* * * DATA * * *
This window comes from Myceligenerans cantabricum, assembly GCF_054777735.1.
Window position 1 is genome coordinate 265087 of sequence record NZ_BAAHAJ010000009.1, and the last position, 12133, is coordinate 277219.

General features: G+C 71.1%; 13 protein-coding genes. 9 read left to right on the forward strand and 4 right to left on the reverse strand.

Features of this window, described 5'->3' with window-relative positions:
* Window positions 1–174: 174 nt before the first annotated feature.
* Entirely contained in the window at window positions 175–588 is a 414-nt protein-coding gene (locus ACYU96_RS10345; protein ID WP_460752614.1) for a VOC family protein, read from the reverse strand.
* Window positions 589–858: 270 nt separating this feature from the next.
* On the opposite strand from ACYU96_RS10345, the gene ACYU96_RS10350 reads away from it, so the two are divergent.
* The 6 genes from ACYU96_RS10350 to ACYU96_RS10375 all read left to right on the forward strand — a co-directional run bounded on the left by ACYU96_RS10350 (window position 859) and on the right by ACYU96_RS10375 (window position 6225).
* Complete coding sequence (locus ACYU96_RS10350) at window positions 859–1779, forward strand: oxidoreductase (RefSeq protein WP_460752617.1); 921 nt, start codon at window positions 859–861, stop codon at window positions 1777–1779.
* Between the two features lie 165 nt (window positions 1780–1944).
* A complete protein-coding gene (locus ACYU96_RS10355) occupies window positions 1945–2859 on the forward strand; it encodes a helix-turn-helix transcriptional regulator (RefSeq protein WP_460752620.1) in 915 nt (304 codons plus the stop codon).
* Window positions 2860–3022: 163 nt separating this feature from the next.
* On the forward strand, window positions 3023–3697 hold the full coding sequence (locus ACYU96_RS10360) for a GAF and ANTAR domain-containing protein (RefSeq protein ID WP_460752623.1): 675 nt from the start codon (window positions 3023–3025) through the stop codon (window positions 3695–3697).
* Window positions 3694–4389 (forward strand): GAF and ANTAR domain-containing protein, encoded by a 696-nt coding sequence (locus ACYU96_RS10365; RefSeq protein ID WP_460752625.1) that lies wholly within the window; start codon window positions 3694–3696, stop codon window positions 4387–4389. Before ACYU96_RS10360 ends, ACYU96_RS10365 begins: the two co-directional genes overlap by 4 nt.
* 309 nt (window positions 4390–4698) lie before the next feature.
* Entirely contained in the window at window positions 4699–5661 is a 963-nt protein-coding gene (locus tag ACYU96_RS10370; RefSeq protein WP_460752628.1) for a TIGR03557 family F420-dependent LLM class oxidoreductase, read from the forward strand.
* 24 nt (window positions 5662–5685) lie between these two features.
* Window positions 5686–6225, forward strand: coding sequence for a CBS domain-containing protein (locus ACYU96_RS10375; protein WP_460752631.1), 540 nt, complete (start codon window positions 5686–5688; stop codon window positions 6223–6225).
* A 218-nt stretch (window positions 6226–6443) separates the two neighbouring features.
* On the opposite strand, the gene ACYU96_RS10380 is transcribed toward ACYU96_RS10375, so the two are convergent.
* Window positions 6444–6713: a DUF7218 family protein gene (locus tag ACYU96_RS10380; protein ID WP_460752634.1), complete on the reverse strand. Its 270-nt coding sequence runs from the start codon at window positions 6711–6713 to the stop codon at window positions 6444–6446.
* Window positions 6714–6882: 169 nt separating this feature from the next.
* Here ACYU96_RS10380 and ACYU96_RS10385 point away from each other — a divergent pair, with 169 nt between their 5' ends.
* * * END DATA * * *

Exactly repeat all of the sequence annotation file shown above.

This window comes from Myceligenerans cantabricum, assembly GCF_054777735.1.
Window position 1 is genome coordinate 265087 of sequence record NZ_BAAHAJ010000009.1, and the last position, 12133, is coordinate 277219.

General features: G+C 71.1%; 13 protein-coding genes. 9 read left to right on the forward strand and 4 right to left on the reverse strand.

Features of this window, described 5'->3' with window-relative positions:
* Window positions 1–174: 174 nt before the first annotated feature.
* Entirely contained in the window at window positions 175–588 is a 414-nt protein-coding gene (locus ACYU96_RS10345; protein ID WP_460752614.1) for a VOC family protein, read from the reverse strand.
* Window positions 589–858: 270 nt separating this feature from the next.
* On the opposite strand from ACYU96_RS10345, the gene ACYU96_RS10350 reads away from it, so the two are divergent.
* The 6 genes from ACYU96_RS10350 to ACYU96_RS10375 all read left to right on the forward strand — a co-directional run bounded on the left by ACYU96_RS10350 (window position 859) and on the right by ACYU96_RS10375 (window position 6225).
* Complete coding sequence (locus ACYU96_RS10350) at window positions 859–1779, forward strand: oxidoreductase (RefSeq protein WP_460752617.1); 921 nt, start codon at window positions 859–861, stop codon at window positions 1777–1779.
* Between the two features lie 165 nt (window positions 1780–1944).
* A complete protein-coding gene (locus ACYU96_RS10355) occupies window positions 1945–2859 on the forward strand; it encodes a helix-turn-helix transcriptional regulator (RefSeq protein WP_460752620.1) in 915 nt (304 codons plus the stop codon).
* Window positions 2860–3022: 163 nt separating this feature from the next.
* On the forward strand, window positions 3023–3697 hold the full coding sequence (locus ACYU96_RS10360) for a GAF and ANTAR domain-containing protein (RefSeq protein ID WP_460752623.1): 675 nt from the start codon (window positions 3023–3025) through the stop codon (window positions 3695–3697).
* Window positions 3694–4389 (forward strand): GAF and ANTAR domain-containing protein, encoded by a 696-nt coding sequence (locus ACYU96_RS10365; RefSeq protein ID WP_460752625.1) that lies wholly within the window; start codon window positions 3694–3696, stop codon window positions 4387–4389. Before ACYU96_RS10360 ends, ACYU96_RS10365 begins: the two co-directional genes overlap by 4 nt.
* 309 nt (window positions 4390–4698) lie before the next feature.
* Entirely contained in the window at window positions 4699–5661 is a 963-nt protein-coding gene (locus tag ACYU96_RS10370; RefSeq protein WP_460752628.1) for a TIGR03557 family F420-dependent LLM class oxidoreductase, read from the forward strand.
* 24 nt (window positions 5662–5685) lie between these two features.
* Window positions 5686–6225, forward strand: coding sequence for a CBS domain-containing protein (locus ACYU96_RS10375; protein WP_460752631.1), 540 nt, complete (start codon window positions 5686–5688; stop codon window positions 6223–6225).
* A 218-nt stretch (window positions 6226–6443) separates the two neighbouring features.
* On the opposite strand, the gene ACYU96_RS10380 is transcribed toward ACYU96_RS10375, so the two are convergent.
* Window positions 6444–6713: a DUF7218 family protein gene (locus tag ACYU96_RS10380; protein ID WP_460752634.1), complete on the reverse strand. Its 270-nt coding sequence runs from the start codon at window positions 6711–6713 to the stop codon at window positions 6444–6446.
* Window positions 6714–6882: 169 nt separating this feature from the next.
* Here ACYU96_RS10380 and ACYU96_RS10385 point away from each other — a divergent pair, with 169 nt between their 5' ends.